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Hobbyist photographer snaps photo of extremely rare bird in 1st U.S. sighting

When hobbyist photographer Michael Sanchez snapped this picture of a blue rock-thrush subspecies on the coast of northern Oregon last week, he didn't know how rare the bird was until he posted it to social media.
Michael Sanchez
When hobbyist photographer Michael Sanchez snapped this picture of a blue rock-thrush subspecies on the coast of northern Oregon last week, he didn't know how rare the bird was until he posted it to social media.

Call it beginner's luck.

On a trip to the Oregon coast in late April, amateur photographer Michael Sanchez took his new camera out to Hug Point State Park to snap pictures of waterfalls.

Sanchez, a 41-year-old middle-school band director from Vancouver, Wash., recently picked up photography and, by his account, is by no means a bird-watcher. But his trip turned into an impromptu photo shoot that made him the envy of birders.

"I got all the shots that I needed and when I was finishing up, I looked behind me and, still before the sun's fully up, I see this little bird with black feathers. I said, 'Oh, well, what a cute little bird, why don't I practice shooting that bird?" Sanchez, 41, told NPR on Thursday. "When I got home, I started to process the pictures from my trip and I saw that it wasn't a little black bird — it was actually a beautifully colored blue and a chestnut bird."

It wasn't until he posted his pictures to Facebook that he learned his bird sighting was extremely rare: a blue rock-thrush, far from its native breeding habitat in parts of Europe, Africa and Asia.

His April 21 sighting is the first time the bird has been seen in the U.S, bird experts said. It's also the first blue rock-thrush sighting in North America since 1997, according to the American Birding Association, when the species was spotted in British Columbia. The prior sighting had been rejected by the ABA over debate about how the bird had arrived in the area; however, the Oregon sighting may prompt the association to reevaluate its 1997 record.

Brodie Cass Talbott, an educator with the Bird Alliance of Oregon, was stunned by the finding after his team verified the sighting. He said the male bird is the Southeast Asian philippensis subspecies — the only one of five with a reddish-brown belly.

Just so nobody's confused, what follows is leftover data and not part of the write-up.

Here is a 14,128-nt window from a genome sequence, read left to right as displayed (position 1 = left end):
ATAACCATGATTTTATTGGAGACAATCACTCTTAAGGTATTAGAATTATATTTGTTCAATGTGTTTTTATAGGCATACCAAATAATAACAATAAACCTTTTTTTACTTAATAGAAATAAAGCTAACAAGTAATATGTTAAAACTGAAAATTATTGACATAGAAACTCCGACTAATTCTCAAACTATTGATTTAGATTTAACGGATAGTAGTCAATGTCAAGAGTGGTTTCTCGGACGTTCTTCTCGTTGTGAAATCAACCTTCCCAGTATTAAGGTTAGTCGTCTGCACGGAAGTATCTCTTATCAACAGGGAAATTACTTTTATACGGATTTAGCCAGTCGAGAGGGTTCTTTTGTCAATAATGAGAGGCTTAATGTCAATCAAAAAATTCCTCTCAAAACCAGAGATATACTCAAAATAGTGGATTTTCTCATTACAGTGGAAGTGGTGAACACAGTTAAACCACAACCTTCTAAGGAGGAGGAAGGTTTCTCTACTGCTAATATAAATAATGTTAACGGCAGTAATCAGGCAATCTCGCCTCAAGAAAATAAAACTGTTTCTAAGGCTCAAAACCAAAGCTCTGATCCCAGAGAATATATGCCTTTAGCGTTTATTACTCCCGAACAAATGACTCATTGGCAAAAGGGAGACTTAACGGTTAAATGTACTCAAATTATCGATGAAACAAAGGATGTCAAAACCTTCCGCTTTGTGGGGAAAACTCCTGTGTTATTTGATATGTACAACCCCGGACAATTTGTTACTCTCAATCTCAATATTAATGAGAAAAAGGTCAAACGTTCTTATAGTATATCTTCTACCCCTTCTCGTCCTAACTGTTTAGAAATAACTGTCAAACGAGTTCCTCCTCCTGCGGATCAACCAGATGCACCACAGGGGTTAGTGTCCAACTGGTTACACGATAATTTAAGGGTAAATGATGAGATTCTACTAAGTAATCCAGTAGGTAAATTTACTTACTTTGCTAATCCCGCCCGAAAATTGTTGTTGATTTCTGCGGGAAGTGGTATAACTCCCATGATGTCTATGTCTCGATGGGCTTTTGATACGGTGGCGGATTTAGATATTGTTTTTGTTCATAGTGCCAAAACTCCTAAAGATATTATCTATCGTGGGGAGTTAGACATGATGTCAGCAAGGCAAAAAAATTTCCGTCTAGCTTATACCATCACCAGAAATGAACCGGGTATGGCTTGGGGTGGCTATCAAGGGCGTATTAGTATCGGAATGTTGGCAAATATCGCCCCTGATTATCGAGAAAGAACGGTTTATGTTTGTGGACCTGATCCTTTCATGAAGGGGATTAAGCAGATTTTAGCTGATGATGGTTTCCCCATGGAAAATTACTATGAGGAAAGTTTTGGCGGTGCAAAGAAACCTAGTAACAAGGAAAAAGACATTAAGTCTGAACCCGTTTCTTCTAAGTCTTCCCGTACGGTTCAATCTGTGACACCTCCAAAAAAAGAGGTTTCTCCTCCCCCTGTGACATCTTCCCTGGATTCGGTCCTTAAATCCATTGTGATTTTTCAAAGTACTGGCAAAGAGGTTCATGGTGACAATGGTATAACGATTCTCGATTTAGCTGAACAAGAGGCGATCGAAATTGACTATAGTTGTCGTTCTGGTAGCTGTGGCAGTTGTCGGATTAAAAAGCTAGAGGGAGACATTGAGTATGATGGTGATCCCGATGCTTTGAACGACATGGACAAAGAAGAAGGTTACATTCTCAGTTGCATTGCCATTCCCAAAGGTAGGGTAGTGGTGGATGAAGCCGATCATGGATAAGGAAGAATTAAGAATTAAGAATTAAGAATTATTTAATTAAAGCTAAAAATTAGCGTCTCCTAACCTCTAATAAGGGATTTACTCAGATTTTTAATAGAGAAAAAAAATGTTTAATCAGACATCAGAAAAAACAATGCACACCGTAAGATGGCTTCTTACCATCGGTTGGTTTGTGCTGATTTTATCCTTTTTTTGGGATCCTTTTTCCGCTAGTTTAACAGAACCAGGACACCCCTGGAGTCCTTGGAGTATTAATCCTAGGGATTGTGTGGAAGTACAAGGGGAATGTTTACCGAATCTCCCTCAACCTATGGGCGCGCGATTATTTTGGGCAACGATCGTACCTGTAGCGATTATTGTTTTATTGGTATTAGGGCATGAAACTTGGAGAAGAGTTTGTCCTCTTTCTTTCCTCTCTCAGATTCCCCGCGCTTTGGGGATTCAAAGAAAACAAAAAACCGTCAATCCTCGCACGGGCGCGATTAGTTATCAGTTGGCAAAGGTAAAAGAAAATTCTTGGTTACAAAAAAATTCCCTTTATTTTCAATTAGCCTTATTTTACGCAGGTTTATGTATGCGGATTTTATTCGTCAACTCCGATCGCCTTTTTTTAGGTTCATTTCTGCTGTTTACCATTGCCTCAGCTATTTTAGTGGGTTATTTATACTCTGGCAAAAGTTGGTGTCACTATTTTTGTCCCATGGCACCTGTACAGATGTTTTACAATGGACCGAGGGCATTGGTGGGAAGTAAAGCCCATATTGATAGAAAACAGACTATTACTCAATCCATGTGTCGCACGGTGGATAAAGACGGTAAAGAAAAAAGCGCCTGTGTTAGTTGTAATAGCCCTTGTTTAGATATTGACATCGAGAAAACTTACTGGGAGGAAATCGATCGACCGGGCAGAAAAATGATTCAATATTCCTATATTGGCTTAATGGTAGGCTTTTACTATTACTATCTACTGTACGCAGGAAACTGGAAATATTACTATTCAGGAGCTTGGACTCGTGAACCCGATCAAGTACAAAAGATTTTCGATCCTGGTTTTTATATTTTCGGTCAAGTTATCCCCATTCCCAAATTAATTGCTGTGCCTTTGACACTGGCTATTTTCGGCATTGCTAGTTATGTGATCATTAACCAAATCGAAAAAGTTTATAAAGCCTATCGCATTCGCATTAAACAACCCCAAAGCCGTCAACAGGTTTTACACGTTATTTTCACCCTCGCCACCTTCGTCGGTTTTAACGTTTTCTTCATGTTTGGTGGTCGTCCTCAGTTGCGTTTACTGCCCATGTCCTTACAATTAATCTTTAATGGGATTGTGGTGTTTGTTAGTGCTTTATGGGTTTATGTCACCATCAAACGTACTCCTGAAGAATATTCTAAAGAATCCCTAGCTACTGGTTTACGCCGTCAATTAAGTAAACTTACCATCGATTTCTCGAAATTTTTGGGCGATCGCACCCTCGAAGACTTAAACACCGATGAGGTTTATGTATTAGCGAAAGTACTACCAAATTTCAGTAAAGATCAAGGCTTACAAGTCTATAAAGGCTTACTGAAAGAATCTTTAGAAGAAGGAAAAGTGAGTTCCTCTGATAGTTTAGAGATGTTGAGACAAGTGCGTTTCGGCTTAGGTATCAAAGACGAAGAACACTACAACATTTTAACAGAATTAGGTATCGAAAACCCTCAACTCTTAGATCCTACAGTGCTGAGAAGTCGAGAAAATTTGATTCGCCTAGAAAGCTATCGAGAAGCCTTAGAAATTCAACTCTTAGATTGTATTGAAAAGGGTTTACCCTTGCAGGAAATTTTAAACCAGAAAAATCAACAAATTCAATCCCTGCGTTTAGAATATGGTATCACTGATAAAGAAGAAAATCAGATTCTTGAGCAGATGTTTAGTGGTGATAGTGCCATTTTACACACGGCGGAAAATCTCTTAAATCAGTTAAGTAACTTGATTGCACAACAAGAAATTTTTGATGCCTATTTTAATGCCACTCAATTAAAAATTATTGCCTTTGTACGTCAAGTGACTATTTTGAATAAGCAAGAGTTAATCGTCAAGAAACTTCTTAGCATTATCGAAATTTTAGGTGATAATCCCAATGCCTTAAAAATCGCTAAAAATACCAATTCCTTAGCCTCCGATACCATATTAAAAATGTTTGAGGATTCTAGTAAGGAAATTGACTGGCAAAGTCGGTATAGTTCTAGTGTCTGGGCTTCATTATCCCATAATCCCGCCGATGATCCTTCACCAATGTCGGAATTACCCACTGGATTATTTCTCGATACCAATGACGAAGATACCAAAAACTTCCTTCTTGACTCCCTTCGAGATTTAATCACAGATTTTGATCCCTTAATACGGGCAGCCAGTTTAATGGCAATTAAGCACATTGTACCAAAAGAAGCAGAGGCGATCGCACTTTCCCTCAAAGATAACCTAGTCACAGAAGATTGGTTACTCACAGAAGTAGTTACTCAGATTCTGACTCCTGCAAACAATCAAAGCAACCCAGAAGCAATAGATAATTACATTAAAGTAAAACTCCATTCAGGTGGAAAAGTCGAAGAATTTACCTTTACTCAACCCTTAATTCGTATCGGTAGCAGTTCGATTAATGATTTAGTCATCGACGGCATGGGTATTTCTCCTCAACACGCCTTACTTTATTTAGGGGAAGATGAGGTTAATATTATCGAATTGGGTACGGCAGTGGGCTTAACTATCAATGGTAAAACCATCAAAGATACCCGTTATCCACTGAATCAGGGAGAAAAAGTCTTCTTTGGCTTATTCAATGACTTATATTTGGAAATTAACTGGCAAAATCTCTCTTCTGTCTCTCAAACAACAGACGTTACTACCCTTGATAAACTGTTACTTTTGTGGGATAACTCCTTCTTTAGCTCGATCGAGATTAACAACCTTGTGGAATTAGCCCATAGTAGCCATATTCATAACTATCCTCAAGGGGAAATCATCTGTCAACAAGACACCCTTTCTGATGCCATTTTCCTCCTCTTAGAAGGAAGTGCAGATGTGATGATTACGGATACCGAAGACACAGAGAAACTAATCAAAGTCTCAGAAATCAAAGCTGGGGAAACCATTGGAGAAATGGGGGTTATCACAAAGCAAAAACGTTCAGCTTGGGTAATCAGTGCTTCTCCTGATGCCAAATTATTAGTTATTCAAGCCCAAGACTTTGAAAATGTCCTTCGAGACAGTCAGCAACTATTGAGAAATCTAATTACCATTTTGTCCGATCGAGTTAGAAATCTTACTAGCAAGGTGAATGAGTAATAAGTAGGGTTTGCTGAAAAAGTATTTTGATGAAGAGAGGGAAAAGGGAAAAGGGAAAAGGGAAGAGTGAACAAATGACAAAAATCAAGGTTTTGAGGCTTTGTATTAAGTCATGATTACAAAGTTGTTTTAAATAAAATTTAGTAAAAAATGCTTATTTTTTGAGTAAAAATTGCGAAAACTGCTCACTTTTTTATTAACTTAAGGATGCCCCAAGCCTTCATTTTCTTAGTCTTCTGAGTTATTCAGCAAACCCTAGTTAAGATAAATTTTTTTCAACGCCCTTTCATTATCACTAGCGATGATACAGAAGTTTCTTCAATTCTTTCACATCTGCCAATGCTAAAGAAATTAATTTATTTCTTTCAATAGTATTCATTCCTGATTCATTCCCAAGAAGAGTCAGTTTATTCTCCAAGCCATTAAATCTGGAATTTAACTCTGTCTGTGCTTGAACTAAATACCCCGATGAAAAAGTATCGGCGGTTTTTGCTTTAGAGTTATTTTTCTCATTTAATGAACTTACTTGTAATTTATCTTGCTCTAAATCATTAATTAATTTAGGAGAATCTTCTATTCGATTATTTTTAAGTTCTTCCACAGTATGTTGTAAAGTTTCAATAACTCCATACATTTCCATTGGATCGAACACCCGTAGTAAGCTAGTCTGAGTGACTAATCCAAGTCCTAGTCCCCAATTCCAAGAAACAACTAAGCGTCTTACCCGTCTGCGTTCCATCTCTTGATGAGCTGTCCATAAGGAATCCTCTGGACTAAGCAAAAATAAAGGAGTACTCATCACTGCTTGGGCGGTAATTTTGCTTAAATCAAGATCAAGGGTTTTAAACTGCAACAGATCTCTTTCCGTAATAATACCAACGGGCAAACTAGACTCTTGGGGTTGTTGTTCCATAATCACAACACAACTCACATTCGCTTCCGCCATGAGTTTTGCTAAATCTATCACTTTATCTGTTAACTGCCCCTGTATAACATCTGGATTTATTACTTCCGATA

"It was just a real shock," he said. "This is potentially the rarest bird that's ever been seen in Oregon."

Oregon isn't usually a stopping ground for vagrants, a term for birds that travel well beyond their normal breeding or wintering locations, he said — especially those traveling from Asia like this one.

Alaska likely would've been the quickest destination for this particular bird, which his team believes migrated from just north of Japan.

"They're usually going to come across the Bering Sea, from Russia to Alaska and then make their way south," he said. "So, that's a really, really broad ocean that this bird would need to cross."

Among birders and ornithologists, the unusual sighting has invited theories about this bird's origins.

Cass Talbott doubted that the bird made it all the way across the Pacific Ocean on its own two wings.

"What seems more likely is — especially since it is in the heart of migration season for this species in Asia — that this bird may have gotten blown off course during migration," he said.

A storm could have whisked the bird toward the ocean, or it could have hopped a ride on a cargo ship, or maybe a combination of the two, he conjectured.

Just a few days later, another blue rock-thrush sighting occurred further down the Pacific coast, deepening the intrigue. About 500 miles away from the Oregon site, the same subspecies was photographed by researchers on Southeast Farallon Island off the coast of San Francisco.

It's unclear whether this is the same bird or a second bird, the ABA said, adding that "both scenarios seem about equally likely."

"Both possibilities are so rare that it's really hard to know," Cass Talbott said.

He speculated that it was the same bird, blown south by a recent wind recorded in the region, while trying to get back home.

As for hobbyist photographer Sanchez, the buzz around his early work has inspired him to expand his focus.

"I have more of an interest in photographing birds now," he said. "I don't imagine I'll ever get something like that again. But, you know, it does help me to notice birds a little bit more."

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